The City of Edmonton has ordered a third-party review to be conducted into the boxing match the resulted in the death of Ultimate Fighting Championship veteran Tim Hague, according to a report from Global News.
“We want to retain — we don’t know who or how yet — a third party to do a comprehensive review and our thinking is… that review will have to get information from all of the different individuals who were part of organizing the event,” deputy city manager Rob Smyth said.
The City of Edmonton oversees the Edmonton Combative Sports Commission. According to Smyth, the review will include any promoters, referees, physicians and inspectors involved with the fight.
Hague suffered a second-round knockout loss to former Canadian Football League talent Adam Braidwood in a bout held under the KO Boxing banner at the Shaw Conference Center on June 16. Hague was knocked down three times in the opening frame but was allowed to begin the second round by referee Len Koivisto.
Hague’s head bounced off the canvas after being floored by a right hand in the second stanza. He remained down on the canvas for several minutes before being taken backstage, where he reportedly suffered a seizure. Hague was then transported to a hospital, where he remained in critical condition until his death at 34 years old.
Prior to the Braidwood bout, Hague had been knocked out twice in boxing matches and four times in mixed martial arts contests over a 22-month period. Braidwood is now 8-1 as a professional boxer, while Hague was 1-3. According to the report, Hague’s death occurred less than a month after David Whittom went into a coma with bleeding on the brain after suffering a knockout loss in Fredericton, New Brunswick, Canada.
“We want to understand what happened and determine if we need to do anything better,” said Smyth, who added that their would be no set timeframe for the review to be completed.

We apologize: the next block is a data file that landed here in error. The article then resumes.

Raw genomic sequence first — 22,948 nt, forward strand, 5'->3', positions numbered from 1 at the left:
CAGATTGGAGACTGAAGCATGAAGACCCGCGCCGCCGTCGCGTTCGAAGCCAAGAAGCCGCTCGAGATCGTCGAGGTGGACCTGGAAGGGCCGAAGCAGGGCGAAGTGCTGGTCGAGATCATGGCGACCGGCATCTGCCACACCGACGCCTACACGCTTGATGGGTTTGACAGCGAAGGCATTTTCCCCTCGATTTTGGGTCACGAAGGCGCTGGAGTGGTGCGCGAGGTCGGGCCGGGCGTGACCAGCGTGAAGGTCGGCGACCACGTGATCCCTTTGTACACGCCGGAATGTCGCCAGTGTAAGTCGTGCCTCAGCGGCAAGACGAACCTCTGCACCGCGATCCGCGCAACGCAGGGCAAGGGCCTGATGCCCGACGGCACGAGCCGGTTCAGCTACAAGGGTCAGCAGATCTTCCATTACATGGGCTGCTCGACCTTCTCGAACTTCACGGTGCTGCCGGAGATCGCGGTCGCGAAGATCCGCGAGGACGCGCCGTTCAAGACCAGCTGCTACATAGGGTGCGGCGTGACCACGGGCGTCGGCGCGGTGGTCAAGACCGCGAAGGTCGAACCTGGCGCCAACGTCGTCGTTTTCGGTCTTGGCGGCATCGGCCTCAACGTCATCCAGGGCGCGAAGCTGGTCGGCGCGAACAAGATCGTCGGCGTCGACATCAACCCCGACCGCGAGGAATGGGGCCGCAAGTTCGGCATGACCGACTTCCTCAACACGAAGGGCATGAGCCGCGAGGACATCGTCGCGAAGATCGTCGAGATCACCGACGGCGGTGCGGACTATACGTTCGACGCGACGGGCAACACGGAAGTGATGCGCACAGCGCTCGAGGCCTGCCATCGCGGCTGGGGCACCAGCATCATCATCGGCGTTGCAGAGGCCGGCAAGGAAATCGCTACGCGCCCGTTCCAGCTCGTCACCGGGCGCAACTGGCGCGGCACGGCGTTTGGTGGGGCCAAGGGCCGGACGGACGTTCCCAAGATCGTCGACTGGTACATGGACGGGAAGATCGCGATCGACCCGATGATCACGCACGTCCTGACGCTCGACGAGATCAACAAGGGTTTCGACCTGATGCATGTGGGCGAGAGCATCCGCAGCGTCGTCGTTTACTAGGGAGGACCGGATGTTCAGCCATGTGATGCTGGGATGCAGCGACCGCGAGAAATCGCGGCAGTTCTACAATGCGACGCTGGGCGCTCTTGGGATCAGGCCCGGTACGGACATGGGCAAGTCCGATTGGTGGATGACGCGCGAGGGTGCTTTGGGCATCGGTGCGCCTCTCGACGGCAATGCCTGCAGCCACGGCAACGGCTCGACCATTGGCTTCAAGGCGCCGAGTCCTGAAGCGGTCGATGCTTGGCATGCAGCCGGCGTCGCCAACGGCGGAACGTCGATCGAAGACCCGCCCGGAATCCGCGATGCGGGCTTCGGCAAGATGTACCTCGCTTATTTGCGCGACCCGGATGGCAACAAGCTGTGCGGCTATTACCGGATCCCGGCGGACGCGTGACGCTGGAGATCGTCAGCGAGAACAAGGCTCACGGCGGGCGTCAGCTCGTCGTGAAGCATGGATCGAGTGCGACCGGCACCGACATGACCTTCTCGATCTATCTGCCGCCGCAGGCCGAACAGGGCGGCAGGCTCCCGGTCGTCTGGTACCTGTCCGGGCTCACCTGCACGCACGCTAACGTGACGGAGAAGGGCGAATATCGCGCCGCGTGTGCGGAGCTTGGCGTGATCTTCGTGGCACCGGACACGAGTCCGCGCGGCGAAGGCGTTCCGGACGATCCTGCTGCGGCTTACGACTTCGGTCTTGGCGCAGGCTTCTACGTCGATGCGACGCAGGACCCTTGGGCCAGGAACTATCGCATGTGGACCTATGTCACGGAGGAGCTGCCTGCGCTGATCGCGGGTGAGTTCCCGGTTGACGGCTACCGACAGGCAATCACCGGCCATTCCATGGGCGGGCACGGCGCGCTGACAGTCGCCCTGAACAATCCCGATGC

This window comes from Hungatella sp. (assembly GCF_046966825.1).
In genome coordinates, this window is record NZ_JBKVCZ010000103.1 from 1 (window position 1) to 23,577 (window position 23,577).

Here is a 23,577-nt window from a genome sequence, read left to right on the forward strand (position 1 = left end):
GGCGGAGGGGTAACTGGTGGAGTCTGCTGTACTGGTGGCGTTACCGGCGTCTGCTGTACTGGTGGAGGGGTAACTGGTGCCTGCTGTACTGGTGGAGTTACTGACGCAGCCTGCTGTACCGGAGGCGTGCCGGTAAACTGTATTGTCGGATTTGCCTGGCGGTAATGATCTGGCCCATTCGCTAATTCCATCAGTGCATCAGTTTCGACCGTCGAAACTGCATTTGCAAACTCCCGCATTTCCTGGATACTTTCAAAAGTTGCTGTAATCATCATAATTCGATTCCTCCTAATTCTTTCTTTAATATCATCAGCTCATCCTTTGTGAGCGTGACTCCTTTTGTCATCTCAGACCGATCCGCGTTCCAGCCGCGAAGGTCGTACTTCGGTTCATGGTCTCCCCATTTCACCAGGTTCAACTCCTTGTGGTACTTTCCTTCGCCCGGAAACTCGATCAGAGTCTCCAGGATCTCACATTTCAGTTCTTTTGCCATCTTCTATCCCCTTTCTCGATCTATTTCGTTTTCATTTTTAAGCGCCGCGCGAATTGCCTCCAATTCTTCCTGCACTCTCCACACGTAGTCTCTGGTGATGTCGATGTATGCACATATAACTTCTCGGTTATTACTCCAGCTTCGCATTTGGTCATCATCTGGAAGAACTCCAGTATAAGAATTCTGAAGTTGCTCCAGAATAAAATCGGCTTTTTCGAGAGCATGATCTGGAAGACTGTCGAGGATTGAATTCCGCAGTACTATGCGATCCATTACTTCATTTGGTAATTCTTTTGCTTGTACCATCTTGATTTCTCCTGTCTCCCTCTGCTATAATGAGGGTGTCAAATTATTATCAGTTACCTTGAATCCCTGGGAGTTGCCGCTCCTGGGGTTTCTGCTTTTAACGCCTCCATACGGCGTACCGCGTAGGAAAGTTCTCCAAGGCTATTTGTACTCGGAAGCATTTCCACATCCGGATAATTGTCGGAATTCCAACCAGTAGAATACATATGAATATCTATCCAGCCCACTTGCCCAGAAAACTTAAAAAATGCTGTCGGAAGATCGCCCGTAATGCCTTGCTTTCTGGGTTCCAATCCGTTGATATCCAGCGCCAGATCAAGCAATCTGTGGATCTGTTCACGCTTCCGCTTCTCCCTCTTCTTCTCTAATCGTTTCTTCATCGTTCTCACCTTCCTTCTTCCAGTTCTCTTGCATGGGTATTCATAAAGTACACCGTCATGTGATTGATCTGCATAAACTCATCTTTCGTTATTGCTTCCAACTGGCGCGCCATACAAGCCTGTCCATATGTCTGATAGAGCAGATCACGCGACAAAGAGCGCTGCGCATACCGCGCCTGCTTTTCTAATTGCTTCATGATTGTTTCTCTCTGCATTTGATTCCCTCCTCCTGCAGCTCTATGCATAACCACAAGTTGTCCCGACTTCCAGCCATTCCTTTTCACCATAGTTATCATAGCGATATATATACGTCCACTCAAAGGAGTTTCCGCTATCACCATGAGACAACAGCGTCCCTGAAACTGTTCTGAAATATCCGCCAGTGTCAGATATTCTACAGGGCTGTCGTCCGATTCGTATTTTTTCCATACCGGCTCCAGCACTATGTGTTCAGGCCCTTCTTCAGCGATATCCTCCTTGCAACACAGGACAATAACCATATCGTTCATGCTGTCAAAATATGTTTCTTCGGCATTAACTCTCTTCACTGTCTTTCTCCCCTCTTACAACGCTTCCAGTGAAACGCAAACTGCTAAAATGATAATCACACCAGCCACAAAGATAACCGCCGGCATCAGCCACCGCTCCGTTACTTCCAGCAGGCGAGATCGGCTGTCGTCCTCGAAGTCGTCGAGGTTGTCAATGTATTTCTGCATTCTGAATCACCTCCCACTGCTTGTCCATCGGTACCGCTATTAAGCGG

“We want to make sure our policies and procedures are responsive to the community and making sure these events are absolutely as safe as they can be.”
KO Boxing promoter Mel Lubovac released a statement mourning the loss of Hague, an elementary school teacher and a trainer at a UFC Gym in Sherwood Park.
“I have had a relationship with Tim for over a decade though the sport of boxing and MMA. He was more than a boxer, he was a friend. I am deeply saddened by the news of his passing,” Lubovac said. “I cannot truly express how heavy my heart is. I would like to send my deepest condolences to his family and friends. We have lost a valuable member of our family; he will be missed and he will be forever in my heart.”
Braidwood, Hague’s opponent, released a video message via Twitter to addressing the situation.
“Everybody saw me celebrating, but nobody saw me pick up Tim and carry him to the corner and tell him that I love him,” he said. “I just want everyone to try to to help Tim’s family any way that you can….Nobody wanted this.”
Rip brother you will live in my heart forever. I will fight for us both now, I know that's what you would have wanted. pic.twitter.com/H682h6rwJu— Adam Braidwood (@BraidwoodBoxing) June 19, 2017
A GoFundMe campaign for Hague’s funeral had raised nearly $30,000 goal within 24 hours. A native of Boyle, Alberta, Canada, Hague began his professional MMA career with victories in 10 of his first 11 bouts, including a first-round submission of Pat Barry in his Octagon debut at UFC 98. Losses in his next four appearances would prompt his release from the Las Vegas-based promotion. “The Thrashing Machine” was 21-13 over the course of his career and last competed as a mixed martial artist on July 15, 2016, when he suffered a 33-second technical knockout loss to Michal Andryszak at Absolute Championship Berkut 41 “Path to Triumph.”